• The Las Vegas City Schools has held the Fifth Grade Boys’ and Girls’ Basketball Tournament successfully for the past 10 years. This would not be possible without the support of the school administrators, teachers, parents, and coaches. A special thanks to Coach Fabian Trujillo, Coach Raynee Gerhart, Coach Benny Ortiz, Pete Garcia and Justin Montoya, as well as our sponsors, Elk Lodge 408 and the Bank of Las Vegas.

    Congratulations to the 2010 Champions: Legion Park Boys and the Los Niños Girls.

    Mark Herrera

    Las Vegas

  • We want to make sure you know that mental health services are available in your community.

    The New Mexico Department of Health’s Behavioral Health Institute Community Based Services Division (CBS) is a licensed community mental health provider that has a long history of providing quality community-based mental health services in northern New Mexico. We have operated mental health clinics in San Miguel and Mora counties for 20 years and in Guadalupe County for 15 years.

  • On Saturday, members of the Mora-San Miguel Electric Cooperative will vote on a number of issues.

    One of the major ones would make it easier to change the site of the headquarters, which has long been in Mora. The current threshold is that two-thirds of members need to support such a change, but a proposal on Saturday would decrease that to a plurality — in other words, the largest number of votes.

  • Sitting in a classroom isn’t the ideal way to spend a beautiful summer day.

    But because of a speeding ticket, Municipal Court mandated that I attend the defensive driving course taught by Cruz Flores on a recent Saturday.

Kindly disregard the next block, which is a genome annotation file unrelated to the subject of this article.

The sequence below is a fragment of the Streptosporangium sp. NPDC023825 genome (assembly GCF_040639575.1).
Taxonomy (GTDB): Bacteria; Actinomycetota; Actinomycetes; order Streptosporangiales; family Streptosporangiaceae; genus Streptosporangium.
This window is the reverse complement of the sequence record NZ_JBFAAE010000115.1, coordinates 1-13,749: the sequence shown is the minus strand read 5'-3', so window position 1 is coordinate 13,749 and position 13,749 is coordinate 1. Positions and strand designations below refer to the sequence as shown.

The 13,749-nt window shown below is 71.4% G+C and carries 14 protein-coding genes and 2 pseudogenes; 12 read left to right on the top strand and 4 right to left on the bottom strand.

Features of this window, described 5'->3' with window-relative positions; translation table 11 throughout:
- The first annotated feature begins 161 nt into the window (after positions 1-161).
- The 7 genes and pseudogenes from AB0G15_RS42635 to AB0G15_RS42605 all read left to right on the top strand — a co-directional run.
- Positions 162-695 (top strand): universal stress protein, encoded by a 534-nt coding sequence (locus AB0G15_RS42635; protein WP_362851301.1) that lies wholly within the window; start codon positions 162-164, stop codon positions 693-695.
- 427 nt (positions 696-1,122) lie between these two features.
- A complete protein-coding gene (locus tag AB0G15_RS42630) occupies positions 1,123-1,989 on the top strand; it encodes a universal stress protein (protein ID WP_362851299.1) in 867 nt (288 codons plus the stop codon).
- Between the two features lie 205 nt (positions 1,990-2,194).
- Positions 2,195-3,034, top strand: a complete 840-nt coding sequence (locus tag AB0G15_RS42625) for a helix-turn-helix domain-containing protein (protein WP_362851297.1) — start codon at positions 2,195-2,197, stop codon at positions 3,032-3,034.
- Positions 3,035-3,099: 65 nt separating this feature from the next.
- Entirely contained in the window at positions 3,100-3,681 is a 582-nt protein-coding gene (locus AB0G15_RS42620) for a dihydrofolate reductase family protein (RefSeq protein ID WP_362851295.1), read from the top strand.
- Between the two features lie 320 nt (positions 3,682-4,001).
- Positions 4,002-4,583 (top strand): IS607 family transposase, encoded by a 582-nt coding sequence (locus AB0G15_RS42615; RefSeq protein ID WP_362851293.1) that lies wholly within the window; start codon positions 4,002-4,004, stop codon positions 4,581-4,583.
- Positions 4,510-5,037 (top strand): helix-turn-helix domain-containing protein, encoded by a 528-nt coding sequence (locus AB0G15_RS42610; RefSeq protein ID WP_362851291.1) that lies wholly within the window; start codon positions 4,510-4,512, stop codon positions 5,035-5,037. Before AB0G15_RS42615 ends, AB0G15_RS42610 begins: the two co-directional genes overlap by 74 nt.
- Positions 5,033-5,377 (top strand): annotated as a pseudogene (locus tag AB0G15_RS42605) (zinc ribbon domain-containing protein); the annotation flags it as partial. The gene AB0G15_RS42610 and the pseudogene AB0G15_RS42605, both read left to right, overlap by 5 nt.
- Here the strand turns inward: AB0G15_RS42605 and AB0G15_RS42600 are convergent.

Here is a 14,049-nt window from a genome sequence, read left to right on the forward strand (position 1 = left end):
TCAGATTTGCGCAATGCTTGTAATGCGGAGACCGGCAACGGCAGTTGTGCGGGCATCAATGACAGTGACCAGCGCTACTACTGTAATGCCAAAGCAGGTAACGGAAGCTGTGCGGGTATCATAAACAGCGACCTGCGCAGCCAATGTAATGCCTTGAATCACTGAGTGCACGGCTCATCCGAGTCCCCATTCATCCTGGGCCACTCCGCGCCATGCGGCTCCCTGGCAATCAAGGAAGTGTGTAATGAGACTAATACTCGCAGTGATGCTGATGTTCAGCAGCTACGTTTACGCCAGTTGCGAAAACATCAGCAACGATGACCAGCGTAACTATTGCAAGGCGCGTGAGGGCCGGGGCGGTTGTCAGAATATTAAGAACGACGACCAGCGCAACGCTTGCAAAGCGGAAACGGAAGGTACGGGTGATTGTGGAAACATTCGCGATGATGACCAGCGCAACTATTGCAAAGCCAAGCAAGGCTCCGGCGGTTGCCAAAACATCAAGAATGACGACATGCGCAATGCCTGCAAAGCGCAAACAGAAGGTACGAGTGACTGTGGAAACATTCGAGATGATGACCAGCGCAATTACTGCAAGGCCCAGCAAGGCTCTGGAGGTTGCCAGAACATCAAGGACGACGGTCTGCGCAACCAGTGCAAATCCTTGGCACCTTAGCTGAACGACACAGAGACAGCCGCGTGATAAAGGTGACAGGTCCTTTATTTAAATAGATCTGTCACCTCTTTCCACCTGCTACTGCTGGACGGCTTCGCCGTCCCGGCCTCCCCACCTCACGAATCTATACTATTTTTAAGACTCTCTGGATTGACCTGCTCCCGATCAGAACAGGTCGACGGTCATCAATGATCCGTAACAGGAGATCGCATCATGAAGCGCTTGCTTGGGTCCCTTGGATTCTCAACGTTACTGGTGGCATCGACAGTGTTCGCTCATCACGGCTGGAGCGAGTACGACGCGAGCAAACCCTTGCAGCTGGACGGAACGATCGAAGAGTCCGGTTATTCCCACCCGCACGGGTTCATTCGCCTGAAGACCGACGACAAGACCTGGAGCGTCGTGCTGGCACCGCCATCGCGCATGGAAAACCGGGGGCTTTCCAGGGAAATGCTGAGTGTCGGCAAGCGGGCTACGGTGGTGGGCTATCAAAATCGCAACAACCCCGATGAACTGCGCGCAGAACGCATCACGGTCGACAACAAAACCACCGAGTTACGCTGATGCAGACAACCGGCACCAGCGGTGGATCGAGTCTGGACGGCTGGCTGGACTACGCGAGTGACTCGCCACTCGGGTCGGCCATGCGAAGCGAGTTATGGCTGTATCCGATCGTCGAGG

The alternative was paying a steep fine and letting the violation go on my driving record, thus increasing my insurance rates.

  • On Tuesday, June 8, our granddaughter was hit by a pickup in front of her home. First of all, we want to thank the city police, the state police and the EMTs in helping with this terrible accident. To all of our friends, thank you for all of your prayers and thoughts.

  • Thumbs DOWN for ... RIGHTLY SUSPICIOUS. Is it too much to ask that our politicians be straight with us? San Miguel County Commissioner-elect Arthur Padilla is the latest politician struggling with the question about where he lives. He swore in a required affidavit that he lives at 711 Legion Drive. That’s where he’s registered to vote. But his son, who lives at that house, says his dad lives in Rociada. Padilla himself contends he lives at both places.

  • Las Vegas, we have a problem. No one wants to talk about this huge white elephant in the room but everyone knows the problem.

    The problem is the blatant violation of traffic laws throughout town. We have speeding, illegal cell phone use, running stop signs and the list continues. Traffic laws are in place for public safety reasons and when we have a minority that ignores traffic laws it jeopardizes everyone’s safety.